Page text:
I read the first 110 issues in trade (I think that’s volumes 1-18 or 19) for free at my local library. Every library with a halfway decent collection of comics will have it, so it shouldn’t be too hard to find without dropping the $1000+ 25 volumes of trades would cost. I happened to catch up to the series just as the original artist, Mark Bagley, was ending his record-breaking run on the series and Stuart Immonen was just beginning his run with issue 111, an issue they both drew. I’ve been buying the single issues since then.

Looking back on the series, the thing that strikes me most is just how good all of it is. It’s pretty astonishing to think that after 160 issues you can consider the whole and not find a single weak point. There’s arcs that are better than others, of course, but there wasn’t a single issue that I wasn’t completely engaged in. I have to believe that is one hundred percent a result of giving one man (Bendis) the series and the freedom to tell 160 issues’ worth of comics stories.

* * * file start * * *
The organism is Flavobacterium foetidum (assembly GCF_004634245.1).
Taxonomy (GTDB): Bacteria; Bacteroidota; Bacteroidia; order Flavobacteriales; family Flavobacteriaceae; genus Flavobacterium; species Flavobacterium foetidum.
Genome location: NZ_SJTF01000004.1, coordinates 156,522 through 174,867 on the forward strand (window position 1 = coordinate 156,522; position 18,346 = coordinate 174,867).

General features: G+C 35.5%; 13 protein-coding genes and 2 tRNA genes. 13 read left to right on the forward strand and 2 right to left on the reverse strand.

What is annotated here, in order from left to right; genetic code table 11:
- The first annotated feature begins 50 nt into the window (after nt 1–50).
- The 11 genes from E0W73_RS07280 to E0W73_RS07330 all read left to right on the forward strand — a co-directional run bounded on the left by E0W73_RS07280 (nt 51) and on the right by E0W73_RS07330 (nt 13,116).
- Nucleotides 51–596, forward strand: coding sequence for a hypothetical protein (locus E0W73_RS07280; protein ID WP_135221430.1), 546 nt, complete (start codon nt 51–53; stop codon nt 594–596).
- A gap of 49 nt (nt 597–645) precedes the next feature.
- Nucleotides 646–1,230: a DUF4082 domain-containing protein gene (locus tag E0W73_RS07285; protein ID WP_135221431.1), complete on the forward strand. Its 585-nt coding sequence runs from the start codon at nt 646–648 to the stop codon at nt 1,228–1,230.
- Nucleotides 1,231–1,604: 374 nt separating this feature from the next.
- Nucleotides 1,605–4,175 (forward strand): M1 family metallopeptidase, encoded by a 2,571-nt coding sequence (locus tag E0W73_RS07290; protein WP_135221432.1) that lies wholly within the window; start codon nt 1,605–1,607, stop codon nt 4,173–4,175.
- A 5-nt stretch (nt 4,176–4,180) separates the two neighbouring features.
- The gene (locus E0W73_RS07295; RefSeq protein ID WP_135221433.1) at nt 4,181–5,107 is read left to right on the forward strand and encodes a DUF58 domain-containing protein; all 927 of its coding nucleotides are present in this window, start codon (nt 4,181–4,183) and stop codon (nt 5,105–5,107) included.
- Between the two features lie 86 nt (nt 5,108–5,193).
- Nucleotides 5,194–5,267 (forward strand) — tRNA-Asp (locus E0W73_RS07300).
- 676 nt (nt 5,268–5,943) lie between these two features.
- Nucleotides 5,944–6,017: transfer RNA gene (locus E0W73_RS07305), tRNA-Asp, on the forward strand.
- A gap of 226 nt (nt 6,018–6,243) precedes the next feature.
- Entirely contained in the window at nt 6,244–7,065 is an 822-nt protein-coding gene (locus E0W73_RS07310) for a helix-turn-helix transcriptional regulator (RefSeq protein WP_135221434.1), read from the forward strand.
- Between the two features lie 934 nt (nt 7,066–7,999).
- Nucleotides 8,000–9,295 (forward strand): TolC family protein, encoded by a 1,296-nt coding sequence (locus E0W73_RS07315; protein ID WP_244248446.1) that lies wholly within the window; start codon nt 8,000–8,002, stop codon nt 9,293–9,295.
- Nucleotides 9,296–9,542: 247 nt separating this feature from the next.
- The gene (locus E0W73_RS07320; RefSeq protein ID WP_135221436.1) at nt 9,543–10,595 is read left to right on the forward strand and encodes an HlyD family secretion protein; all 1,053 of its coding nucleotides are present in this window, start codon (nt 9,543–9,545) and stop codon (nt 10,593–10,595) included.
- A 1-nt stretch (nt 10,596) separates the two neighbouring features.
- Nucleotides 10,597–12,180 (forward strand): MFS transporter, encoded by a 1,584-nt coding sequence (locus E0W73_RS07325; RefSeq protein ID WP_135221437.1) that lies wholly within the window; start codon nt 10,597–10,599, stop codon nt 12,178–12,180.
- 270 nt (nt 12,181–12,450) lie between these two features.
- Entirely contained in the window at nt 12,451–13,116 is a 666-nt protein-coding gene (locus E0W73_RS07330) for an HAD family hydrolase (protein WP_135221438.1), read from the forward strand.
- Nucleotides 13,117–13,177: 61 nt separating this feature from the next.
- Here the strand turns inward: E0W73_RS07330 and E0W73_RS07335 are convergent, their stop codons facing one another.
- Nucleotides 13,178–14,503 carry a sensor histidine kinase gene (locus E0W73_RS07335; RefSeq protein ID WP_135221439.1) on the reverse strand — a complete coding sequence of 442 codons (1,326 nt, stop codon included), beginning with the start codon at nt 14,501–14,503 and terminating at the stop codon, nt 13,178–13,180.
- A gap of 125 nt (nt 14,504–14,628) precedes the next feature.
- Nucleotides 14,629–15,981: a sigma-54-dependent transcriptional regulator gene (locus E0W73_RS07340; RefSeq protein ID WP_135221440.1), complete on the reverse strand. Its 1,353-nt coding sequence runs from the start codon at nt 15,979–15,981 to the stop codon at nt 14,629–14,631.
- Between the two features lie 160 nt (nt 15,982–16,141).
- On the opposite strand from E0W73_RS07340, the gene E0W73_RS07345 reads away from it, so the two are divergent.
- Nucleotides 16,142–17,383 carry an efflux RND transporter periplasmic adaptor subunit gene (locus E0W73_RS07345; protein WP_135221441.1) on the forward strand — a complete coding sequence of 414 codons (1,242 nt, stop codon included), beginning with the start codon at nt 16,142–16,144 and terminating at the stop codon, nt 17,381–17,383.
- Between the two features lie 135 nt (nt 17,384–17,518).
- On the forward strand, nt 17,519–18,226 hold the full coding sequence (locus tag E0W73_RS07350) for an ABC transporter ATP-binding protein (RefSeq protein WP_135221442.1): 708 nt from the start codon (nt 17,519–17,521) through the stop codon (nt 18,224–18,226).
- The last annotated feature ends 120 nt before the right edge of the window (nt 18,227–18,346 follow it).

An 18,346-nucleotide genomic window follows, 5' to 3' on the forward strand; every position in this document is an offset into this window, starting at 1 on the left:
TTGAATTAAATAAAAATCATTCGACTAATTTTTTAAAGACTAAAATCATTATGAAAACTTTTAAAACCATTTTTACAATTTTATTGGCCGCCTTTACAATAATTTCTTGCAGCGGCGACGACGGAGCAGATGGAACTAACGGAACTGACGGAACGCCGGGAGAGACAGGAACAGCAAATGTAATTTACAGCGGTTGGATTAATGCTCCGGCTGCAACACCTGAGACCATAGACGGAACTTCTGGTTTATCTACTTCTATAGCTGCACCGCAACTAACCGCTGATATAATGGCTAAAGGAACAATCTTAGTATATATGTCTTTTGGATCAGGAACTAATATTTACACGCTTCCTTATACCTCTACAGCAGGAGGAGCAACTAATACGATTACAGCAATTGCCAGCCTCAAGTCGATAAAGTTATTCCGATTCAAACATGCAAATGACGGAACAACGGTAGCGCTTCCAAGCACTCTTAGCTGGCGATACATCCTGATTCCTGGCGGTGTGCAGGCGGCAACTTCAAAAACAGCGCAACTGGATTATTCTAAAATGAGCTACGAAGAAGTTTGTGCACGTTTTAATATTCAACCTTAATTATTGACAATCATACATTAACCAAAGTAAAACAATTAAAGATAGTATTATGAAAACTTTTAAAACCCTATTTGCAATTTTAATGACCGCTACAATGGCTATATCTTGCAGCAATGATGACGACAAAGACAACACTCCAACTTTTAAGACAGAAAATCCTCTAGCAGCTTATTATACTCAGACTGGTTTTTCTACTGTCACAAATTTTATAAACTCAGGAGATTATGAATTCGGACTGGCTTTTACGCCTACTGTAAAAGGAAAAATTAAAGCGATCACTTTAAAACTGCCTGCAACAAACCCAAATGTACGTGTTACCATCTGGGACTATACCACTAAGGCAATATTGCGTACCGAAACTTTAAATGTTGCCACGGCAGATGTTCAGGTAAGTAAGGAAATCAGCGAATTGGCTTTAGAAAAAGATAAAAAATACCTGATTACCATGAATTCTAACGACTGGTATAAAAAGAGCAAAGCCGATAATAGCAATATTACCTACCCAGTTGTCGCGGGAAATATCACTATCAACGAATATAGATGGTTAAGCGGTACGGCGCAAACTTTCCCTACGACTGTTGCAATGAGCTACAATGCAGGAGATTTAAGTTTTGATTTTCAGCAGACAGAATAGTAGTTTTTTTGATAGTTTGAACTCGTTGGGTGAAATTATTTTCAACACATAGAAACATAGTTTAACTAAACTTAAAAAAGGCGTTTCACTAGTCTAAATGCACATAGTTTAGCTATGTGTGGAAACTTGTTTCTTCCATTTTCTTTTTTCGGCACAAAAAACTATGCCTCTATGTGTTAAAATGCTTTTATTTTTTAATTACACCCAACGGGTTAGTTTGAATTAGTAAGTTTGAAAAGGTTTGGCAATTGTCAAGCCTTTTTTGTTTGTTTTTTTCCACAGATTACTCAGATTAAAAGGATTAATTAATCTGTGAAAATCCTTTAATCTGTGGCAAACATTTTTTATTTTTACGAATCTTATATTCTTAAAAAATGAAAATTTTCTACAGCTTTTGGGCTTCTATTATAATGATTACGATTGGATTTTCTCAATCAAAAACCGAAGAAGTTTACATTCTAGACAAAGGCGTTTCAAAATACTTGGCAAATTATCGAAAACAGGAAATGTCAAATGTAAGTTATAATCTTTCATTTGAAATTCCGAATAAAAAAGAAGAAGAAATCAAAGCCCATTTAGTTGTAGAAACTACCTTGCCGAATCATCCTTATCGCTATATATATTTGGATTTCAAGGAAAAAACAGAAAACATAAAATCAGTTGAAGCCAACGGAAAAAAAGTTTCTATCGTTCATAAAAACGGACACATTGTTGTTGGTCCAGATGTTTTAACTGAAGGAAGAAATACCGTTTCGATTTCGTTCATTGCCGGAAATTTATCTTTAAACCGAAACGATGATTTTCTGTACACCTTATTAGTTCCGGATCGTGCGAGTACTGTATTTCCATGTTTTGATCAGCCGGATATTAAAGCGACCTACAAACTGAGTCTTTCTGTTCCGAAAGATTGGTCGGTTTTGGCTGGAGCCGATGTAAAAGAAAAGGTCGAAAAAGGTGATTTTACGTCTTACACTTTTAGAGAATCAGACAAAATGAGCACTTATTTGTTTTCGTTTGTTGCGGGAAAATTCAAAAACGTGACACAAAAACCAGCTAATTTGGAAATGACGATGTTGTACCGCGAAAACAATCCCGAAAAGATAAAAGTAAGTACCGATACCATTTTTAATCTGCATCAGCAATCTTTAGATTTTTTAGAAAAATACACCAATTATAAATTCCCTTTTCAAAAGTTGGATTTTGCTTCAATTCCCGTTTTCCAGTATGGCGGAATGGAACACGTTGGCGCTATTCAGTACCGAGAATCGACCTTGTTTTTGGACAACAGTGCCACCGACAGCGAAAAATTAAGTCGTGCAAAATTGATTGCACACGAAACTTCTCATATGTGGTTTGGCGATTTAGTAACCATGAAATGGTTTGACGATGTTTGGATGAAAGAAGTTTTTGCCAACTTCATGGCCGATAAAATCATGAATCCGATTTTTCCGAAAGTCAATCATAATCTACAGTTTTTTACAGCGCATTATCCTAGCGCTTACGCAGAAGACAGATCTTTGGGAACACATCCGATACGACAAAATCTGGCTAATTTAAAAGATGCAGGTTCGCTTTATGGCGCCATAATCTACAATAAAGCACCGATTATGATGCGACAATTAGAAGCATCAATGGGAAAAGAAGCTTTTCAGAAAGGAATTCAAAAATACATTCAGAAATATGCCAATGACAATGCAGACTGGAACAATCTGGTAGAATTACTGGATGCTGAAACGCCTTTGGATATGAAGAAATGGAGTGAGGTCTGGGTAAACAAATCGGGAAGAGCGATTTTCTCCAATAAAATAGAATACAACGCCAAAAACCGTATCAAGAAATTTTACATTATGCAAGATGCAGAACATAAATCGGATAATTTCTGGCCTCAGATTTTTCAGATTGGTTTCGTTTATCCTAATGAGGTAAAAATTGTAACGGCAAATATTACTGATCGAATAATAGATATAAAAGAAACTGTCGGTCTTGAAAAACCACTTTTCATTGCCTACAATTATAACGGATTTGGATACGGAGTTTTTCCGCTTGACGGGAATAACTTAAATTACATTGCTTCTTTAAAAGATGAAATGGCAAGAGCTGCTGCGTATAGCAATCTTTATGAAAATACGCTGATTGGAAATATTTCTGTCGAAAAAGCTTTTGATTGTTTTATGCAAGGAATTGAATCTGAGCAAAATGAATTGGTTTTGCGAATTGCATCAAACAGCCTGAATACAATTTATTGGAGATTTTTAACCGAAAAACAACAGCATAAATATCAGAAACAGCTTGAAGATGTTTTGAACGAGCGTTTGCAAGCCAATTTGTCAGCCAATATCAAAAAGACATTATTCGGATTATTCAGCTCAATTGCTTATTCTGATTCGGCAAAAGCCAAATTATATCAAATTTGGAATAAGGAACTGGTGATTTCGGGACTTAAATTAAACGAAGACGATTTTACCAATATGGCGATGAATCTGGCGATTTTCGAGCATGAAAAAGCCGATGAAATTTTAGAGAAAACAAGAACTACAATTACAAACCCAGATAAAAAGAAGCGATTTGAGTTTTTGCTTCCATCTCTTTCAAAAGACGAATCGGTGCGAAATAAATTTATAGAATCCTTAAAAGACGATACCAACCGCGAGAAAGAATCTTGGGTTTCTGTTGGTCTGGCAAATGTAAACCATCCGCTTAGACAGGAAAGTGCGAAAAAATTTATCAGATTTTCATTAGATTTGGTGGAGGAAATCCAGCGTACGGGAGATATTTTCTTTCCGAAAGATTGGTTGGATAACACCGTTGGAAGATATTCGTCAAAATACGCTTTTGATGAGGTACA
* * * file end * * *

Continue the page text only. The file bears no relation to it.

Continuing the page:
Another interesting thing about this series is that despite beginning in the early 2000’s and it now being 2011, only about a year has passed in-story. It makes perfect sense, but it’s weird to think about. It also shows just how skillfully paced the series is, with entire six issue arcs taking place all within a couple of hours or so in the story. What it boils down to, ultimately, is that Bendis has figured out the perfect formula for storytelling. Make no mistake, this series is formulaic as hell, but it’s so natural to the Spider Man mythos (I feel like such an asshole having typed that seriously) that it works to the utmost benefit of the story. Here is the formula: for every five bad things that happen to Peter Parker one good thing happens.

It’s genius. That one good thing makes all the difference in the world. It’s what makes Peter Parker not Matt Murdock.

Also, the series is more about Peter Parker than Spider Man. Yeah, Peter Parker is Spider Man, but you know what I mean. The most interesting parts of the story are the ones where Peter is interacting with the people around him out of costume and trying to live a normal life. He never can, which goes back to the five bad things, but it’s the attempt that makes the character seem real. He wants the same things we want. He does what we would do in his situation. No, that’s not quite right. He does what we hope we would do in his situation. That’s what makes Peter Parker the perfect comic book character.